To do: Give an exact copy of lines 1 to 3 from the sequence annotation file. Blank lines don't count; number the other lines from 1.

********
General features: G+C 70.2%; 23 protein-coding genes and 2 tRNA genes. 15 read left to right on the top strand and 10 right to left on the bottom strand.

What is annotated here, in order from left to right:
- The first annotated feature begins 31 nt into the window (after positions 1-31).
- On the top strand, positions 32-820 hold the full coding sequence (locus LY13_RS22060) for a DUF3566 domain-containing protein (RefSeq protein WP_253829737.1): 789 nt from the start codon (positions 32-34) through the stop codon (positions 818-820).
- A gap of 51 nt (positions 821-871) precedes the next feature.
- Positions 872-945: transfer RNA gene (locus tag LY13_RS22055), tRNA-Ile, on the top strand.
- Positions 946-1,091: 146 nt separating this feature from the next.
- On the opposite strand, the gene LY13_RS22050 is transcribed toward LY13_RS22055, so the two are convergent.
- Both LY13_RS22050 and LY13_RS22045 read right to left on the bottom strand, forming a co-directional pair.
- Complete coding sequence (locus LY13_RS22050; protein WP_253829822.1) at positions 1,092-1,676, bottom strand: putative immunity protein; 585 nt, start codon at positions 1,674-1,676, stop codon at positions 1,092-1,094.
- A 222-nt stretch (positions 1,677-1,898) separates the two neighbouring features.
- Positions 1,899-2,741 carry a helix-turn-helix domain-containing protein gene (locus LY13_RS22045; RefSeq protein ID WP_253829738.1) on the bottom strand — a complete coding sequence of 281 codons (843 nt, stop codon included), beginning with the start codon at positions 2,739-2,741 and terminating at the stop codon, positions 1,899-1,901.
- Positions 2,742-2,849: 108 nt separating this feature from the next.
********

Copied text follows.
General features: G+C 70.2%; 23 protein-coding genes and 2 tRNA genes. 15 read left to right on the top strand and 10 right to left on the bottom strand.

What is annotated here, in order from left to right:
- The first annotated feature begins 31 nt into the window (after positions 1-31).